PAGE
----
Mental health disorders, such as a bipolar disability and depression, can affect every phase of a person’s life. These effects include an inability to socialize, to concentrate, and to have relationships.
SSDI disability claims for bipolar disorder or depression may be justified if a worker is unable to work for more than a year due to the illness.
SSDI has a specific category of impairment called “Depressive, bipolar and related disorders”. Claimants who meet the definitions outlined in this category should be approved for their SSDI benefits.
Claimants who fail to meet the SSDI definitions may still be eligible for social security disability for depression or bipolar disorder based on their residual functional ability, age, and education.
According to the National Alliance on Mental Illness, 35.2 % of the nine million people approved for SSDI were approved based on mental illness.
According to Mental Health America, more than 44 million Americans have a mental health condition. Many of those with mental health disorders are unable to work due to depression, bipolar disorder, or other conditions.
Depressive And Bipolar Disorder Symptoms
Social Security will approve applicants for mental health disorders if they meet certain tests.
The SSA generally characterizes mental health disorder symptoms as:
- Elevated moods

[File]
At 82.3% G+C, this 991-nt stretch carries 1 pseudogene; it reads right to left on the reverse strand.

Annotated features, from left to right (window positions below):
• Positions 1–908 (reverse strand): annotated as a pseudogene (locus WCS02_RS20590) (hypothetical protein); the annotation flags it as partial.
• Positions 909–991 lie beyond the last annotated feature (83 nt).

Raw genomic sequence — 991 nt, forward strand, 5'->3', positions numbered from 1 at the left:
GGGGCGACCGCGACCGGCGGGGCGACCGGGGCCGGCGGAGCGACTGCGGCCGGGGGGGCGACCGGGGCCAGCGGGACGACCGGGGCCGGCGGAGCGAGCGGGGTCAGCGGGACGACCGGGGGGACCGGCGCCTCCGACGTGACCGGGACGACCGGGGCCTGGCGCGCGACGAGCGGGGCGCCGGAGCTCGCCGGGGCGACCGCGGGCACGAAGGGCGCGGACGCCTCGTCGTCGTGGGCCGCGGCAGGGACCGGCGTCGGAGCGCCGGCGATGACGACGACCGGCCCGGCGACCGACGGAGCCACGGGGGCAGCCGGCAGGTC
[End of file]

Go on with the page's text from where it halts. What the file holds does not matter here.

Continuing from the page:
- Expansive moods
- Loss of interest or pleasure in most activities
- A loss of functioning
- Feelings of hopelessness
- Inability to sleep
- Changes in weight and appetite
- Inability to concentrate
- Social withdrawal
- Pressured speech
The SSDI Impairment Test for Depression
Applicants should submit medical documentation to support the following characteristics of depressive disorder. Medical documentation is usually provided by psychologists, psychiatrists, hospital’s diagnostic tests, medical histories, and therapists.
Experienced SSDI lawyers work with your doctor to verify that you meet the impairment definition for depression.
The documentation needs to support five, not all, of the following conditions:
- Depressed mood
- Diminished interest in almost all activities
- Appetite disturbance with change in weight
- Sleep disturbance
- Observable psychomotor agitation or retardation
- Decreased energy
- Feelings of guilt or worthlessness
- Difficulty concentrating or thinking
- Thoughts of death or suicide
The Bipolar Disability SSDI Impairment Test
Applicants for SSDI who claim they have bipolar disorder should be able to prove through medical documentation that they have three of the following conditions:
- Pressured speech
- Flight of ideas
- Inflated self-esteem
- Decreased need for sleep
- Engagement in high-risk activities that have a high likelihood of painful consequences that are not initially recognized
- Increase in goal-directed activity or psychomotor agitation
Additional SSDI Impairment Requirements for Depressive or Bipolar Disorder
Applicants who can show that they meet the five depression factors or the three bipolar disorder factors still need to show they meet one of the following two criteria.